In this section I convert the wind speed data to wind production data. The manner in which this is really done is shown in the table below where the analysis includes various losses as well as the power that comes from the wind. The manner in which wind production can be converted to electricity production is illustrated in the screenshot below.
Power curves translate wind speed into power. They are perhaps the most crucial element in understanding wind power. You can sometimes guarantee the power curve.
A big deal is to find power curves.
Power Curve Database
Power Curves 2010 in Retscreen.xls
Putting Together Wind Data with Power Curves to Derive Wind Production
as causes of uncertainty that are not “mean revering”. The videos and files also cover a subject that I find one of the most difficult issues to explain — i.e. the difference between one year P90 and ten-year or twenty-year P90. I have tried to explain this with file named “Wind Study” listed below. This file uses a nice old financial analysis report that listed P50, P75, P90 and P95 for a series of different wind farms. It also reported the production statistics on an 1-year basis and on a 10-year basis. Using the P90 etc. production statistics you can back out the standard deviation that is related to wind variation only as well as the variation that is only related to permanent effects. I have also compiled an analysis of the variability in wind after projects are operating relative to before they are operating. My key theme is that standard deviations underlying the ten year P90 are subjective. I demonstrate how to use the NORMINV function in excel to understand data in wind studies.
Wind Resource Analysis
In this section I describe how to compute the P90, P99 etc. from power curves and historic wind data. This involves compiling hourly wind data and matching the wind data against power curves. In addition, actual wind variation is evaluated for a number of wind farms using the Generation Database below. Computing the P90 or P99 etc. can be derived from hourly wind data and power curves. You can use the LOOKUP function to evaluate the amount of power at different wind speeds and the NORINV function to evaluate probability distributions. The hourly distribution of wind can also be computed from a Wiebull function as illustrated in one of the files below.
The file below demonstrates the credit analysis of a wind farm from a long time ago. It demonstrates how the P90 and P95 can be used in assessing the credit analysis of a wind farm with downside analysis. As this write-up has multiple wind farms, it can be used to compare capacity factors and other factors for different wind farms.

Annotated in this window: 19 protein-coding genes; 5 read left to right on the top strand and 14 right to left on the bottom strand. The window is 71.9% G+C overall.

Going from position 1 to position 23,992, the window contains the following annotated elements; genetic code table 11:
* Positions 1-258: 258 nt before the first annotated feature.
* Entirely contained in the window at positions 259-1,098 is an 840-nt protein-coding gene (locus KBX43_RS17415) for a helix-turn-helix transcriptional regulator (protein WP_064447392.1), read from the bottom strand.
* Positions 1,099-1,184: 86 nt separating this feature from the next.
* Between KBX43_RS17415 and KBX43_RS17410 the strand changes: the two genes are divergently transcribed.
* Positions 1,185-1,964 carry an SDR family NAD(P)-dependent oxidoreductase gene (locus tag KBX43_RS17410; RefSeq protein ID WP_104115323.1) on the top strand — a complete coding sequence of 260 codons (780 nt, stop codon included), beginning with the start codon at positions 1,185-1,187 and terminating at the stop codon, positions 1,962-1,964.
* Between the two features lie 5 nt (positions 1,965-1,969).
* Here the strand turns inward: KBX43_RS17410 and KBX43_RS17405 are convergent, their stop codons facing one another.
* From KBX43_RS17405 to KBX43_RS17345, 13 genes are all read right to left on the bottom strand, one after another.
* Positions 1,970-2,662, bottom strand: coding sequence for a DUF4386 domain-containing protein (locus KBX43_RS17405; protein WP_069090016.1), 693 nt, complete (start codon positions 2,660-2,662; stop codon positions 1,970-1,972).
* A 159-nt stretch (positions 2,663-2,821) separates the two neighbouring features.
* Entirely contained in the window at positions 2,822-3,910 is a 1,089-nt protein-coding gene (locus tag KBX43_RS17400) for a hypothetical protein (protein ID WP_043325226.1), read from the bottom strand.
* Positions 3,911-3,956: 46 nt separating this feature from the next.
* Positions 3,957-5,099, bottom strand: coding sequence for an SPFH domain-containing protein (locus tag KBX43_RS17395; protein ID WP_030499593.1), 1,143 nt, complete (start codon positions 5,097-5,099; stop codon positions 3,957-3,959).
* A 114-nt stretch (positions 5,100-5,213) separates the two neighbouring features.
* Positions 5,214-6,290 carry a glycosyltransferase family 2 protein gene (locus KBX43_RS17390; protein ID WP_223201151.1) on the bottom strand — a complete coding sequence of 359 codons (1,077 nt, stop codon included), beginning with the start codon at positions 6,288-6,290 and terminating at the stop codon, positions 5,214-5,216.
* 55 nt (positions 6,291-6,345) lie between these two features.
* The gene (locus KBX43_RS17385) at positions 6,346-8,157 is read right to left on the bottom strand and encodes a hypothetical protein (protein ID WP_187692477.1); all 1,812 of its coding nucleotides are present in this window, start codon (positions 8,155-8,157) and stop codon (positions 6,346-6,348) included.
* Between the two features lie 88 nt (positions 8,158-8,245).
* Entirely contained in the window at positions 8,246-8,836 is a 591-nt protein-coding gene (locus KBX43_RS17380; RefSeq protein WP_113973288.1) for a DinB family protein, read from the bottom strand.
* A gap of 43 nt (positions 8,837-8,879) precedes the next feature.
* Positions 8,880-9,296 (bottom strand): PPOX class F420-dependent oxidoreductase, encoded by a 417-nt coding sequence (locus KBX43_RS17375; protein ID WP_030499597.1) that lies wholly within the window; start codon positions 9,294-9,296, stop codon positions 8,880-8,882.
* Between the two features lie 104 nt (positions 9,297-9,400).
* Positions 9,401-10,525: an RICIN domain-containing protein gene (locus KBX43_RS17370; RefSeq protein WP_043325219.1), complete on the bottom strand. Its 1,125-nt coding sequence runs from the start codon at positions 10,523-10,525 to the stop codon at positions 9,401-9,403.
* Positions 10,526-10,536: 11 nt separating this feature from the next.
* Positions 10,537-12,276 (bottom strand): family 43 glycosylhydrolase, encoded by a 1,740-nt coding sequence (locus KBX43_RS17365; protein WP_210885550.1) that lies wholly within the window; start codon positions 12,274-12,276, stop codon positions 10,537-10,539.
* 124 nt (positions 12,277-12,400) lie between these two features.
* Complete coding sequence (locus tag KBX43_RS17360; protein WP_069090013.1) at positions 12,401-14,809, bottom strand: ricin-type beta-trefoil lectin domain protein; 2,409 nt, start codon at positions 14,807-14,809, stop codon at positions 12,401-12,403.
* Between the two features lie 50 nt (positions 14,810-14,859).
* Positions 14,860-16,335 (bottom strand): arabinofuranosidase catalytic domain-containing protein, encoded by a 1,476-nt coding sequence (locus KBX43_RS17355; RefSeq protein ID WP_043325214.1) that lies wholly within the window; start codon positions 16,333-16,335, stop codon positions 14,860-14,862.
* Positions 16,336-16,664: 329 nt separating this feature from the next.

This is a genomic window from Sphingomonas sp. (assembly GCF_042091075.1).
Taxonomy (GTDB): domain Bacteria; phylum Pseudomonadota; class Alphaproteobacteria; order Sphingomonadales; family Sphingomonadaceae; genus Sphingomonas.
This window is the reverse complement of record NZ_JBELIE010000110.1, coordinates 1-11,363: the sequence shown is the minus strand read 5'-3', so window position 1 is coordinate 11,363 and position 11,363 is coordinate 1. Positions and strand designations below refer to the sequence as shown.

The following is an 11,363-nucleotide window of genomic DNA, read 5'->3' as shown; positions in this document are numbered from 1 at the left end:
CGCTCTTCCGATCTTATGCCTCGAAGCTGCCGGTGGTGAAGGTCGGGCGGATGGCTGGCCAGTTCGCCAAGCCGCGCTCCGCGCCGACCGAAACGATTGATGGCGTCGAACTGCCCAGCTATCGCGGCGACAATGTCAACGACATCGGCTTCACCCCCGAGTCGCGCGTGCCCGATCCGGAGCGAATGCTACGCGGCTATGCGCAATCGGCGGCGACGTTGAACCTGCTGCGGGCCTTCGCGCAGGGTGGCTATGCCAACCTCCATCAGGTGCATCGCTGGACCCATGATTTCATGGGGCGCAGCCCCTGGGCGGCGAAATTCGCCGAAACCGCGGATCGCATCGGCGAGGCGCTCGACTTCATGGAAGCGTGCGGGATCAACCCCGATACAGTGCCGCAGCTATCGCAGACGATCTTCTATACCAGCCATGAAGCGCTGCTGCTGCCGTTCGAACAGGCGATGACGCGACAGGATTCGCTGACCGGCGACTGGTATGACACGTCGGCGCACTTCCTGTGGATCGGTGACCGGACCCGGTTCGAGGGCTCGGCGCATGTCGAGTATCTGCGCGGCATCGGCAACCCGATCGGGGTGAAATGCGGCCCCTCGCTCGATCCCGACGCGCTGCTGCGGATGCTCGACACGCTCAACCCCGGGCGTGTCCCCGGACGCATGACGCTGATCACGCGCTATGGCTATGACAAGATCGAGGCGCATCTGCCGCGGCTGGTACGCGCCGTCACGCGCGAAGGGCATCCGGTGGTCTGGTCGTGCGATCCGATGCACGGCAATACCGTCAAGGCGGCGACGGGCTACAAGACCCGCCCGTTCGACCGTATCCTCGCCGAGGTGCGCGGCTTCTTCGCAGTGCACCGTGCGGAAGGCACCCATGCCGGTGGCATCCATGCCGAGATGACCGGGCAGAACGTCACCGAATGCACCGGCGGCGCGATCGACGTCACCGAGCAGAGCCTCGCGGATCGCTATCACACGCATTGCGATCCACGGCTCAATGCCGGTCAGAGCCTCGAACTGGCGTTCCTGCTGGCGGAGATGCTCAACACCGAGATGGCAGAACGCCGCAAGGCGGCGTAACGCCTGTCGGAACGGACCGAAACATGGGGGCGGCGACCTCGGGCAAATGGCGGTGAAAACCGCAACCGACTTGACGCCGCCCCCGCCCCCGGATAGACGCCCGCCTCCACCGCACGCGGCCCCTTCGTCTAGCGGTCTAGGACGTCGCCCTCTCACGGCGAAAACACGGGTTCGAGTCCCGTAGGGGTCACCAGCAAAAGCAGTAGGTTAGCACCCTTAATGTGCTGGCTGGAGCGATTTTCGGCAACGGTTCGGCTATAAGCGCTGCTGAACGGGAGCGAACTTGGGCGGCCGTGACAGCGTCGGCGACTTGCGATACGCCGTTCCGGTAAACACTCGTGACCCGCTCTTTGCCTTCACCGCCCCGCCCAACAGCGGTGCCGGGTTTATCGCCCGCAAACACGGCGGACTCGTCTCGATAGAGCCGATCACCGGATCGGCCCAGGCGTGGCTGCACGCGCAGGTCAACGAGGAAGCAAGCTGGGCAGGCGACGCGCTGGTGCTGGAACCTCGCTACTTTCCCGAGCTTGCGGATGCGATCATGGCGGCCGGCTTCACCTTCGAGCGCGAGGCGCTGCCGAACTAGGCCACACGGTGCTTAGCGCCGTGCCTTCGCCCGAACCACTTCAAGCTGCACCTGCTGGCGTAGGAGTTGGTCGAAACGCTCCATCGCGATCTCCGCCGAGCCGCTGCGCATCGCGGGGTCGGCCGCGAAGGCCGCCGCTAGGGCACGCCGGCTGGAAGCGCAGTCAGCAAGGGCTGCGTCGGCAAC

Wind Resource Analysis.xls
Case Study Plymouth Wind Farm.pdf
German Wind Speeds.XLS
EIA Updating Instructions for Generation Databases that Evaluate the Variation in Production
For solar, wind and hydro I have included files that include historic monthly and more importantly annual production for U.S. plants. This is included so you can see the variation in year to year production. You can compare for example the P99 to the annual production to see how much of a DSCR buffer is necessary relative to the average production. This can then be compared to the P90, P75 etc. that is estimated by consultants. The analysis comes from a database named EIA 923 that records month by month production for electricity plants in the U.S. since 1970.
1. Find the file named EIA 923 database. This is an enormous file with data on the generation from each plant in the U.S. from 1970 to the current year. It contains month by month generation by unit. A lot of work was done on this file to get consistent fuel category names and plant names and codes accross years. I have copied the file into a google drive with the following link:
2. Go to the EIA 923 database page in the EIA website and find the latest dataset (you can google EIA 923). Open the file and copy it into the EIA 923 database file. If the file is for a new year, then copy the prior year and create a new sheet (e.g. 2018) with ALT,E,M. Make sure the merged cells are removed from the EIA file when you copy a new file. Make sure that the formulas in columns A-C of the file are copied to the bottom of the sheet.
3. Go to the Summary Page of the EIA 923 database and update formulas. This involves copying formulas to the right. As the EIA 923 file is so big, you should do this with the calculation set to manual. After you have copied the formulas, press the macro titled “FULL CALCULATE”
4. Create an intermediate summary page that is not as giagantic as the the EIA 923 database. Copy and paste special the yellow area in the summary page of the EIA 923 file to a new file. Find the databases for solar, wind and hydro. In the google drive, these files are in Chapter 5, under the Renewable section and then in the Resource Studies Folder. Copy and paste special as values the Summary page to each of the files.
5. Find the databases for solar, wind and hydro. In the google drive, these files are in Chapter 5, under the Renewable section and then in the Resource Studies Folder. Copy and paste special as values the Summary page to each of the files after using the filter tool to select the appropriate prime-mover. After tyou have created the file you can sort the file by the number of months for which data is available.
Generation Database – Wind.xlsm
Computing P50 from Historic Wind Data and Power Curves
Long-term Data Example with Analysis.xlsx
Shipol Wind Analysis.xlsm
Wind Resource Analysis.xls